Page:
“We don’t want to do anything to employees unless we have to,” Rep. Turner said. “However, this is unprecedented times, and ... we don’t want to totally raid the Rainy Day funds to do something this year that would hurt us the next two or three years.”

Rep. Turner said he also wants at least 30 of the 50 House Republicans to back the budget before Democrats go on record supporting it.

Gov. Bredesen urged lawmakers to provide him as much flexibility as possible with news that the state’s current $1.2 billion shortfall could grow another $100 million by the end of the fiscal year on June 30 if preliminary May tax collections are an indication.

The administration already is proposing taking the $750 million Rainy Day Fund and $474 million TennCare reserve down to $586 million and $347 million, respectively, to close out the fiscal year 2009 which ends June 30.

If the additional $100 million shortfall materializes, the administration would use Rainy Day funds to plug the new hole in the current fiscal year.

“Now that then compounds into the next fiscal year because every dollar we lose in the current fiscal year will lower the base for the next year (FY2010) and increases the level of reduction we have to work way through in FY 10/11,” Mr. Goetz said.

Cuts for 2010-11 are already estimated to be at some $200 million to $250 million.

The state is cutting about $750 million in recurring funds in fiscal year 2010, which begins July 1. Many of the cuts are being temporarily offset by federal stimulus and state reserves, but reductions will begin before fiscal year 2010 ends on June 30, 2010.

The 2010 calls for revenue growth of 0.2 percent.

While the governor is cutting back in many areas, the administration’s budget calls for continuing the success it had with attracting a Volkswagen auto assembly plant to Chattanooga and a Wacker Chemical Corp.’s polysilicon production facility to Cleveland.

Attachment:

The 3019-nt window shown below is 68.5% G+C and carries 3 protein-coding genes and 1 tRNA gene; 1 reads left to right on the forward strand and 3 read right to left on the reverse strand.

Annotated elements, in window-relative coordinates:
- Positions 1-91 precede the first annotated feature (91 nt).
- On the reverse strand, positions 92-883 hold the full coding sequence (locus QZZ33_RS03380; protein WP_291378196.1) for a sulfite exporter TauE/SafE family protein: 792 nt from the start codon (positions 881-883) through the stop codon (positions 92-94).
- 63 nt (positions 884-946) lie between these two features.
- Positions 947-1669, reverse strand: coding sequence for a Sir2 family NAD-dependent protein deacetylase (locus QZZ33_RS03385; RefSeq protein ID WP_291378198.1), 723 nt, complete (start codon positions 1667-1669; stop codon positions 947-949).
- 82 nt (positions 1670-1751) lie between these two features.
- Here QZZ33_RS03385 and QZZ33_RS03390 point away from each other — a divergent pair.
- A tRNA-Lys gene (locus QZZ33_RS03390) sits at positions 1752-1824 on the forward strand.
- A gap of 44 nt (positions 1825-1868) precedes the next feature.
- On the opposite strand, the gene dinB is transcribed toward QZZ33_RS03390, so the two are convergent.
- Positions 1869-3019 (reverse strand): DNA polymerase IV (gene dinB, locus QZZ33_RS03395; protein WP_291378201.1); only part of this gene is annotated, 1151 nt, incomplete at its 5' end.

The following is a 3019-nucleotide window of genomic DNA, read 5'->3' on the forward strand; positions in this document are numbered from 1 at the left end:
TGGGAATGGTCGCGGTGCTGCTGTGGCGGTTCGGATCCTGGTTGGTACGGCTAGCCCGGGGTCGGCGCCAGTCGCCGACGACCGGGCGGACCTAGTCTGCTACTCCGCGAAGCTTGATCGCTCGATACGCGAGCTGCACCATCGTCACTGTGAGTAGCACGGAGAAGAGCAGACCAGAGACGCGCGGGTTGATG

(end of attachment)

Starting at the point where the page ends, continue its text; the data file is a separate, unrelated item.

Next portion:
Budget provisions call for improvements in tax credits.

Meanwhile, the Tennessee State Employees Association is trying to pressure lawmakers and the governor to avoid cutting more employees.

“How much more can you ask the citizens of our state to do without? Every state job cut equals services to Tennesseans that will no longer be available,” TSEA President Phil Morson said. “Layoffs are not the answer.”

Talking to reporters last week, Gov. Bredesen said, “Right now, I think it’s vitally important we preserve Rainy Day funds wherever we can.”

He said he has no plans to “substantially change the budget,” noting otherwise, “we could just be chasing this thing (shortfalls) forever.”

about Andy Sher...

Andy Sher is a Nashville-based staff writer covering Tennessee state government and politics for the Times Free Press. A Washington correspondent from 1999-2005 for the Times Free Press, Andy previously headed up state Capitol coverage for The Chattanooga Times, worked as a state Capitol reporter for The Nashville Banner and was a contributor to The Tennessee Journal, among other publications. Andy worked for 17 years at The Chattanooga Times covering police, health care, county government, ...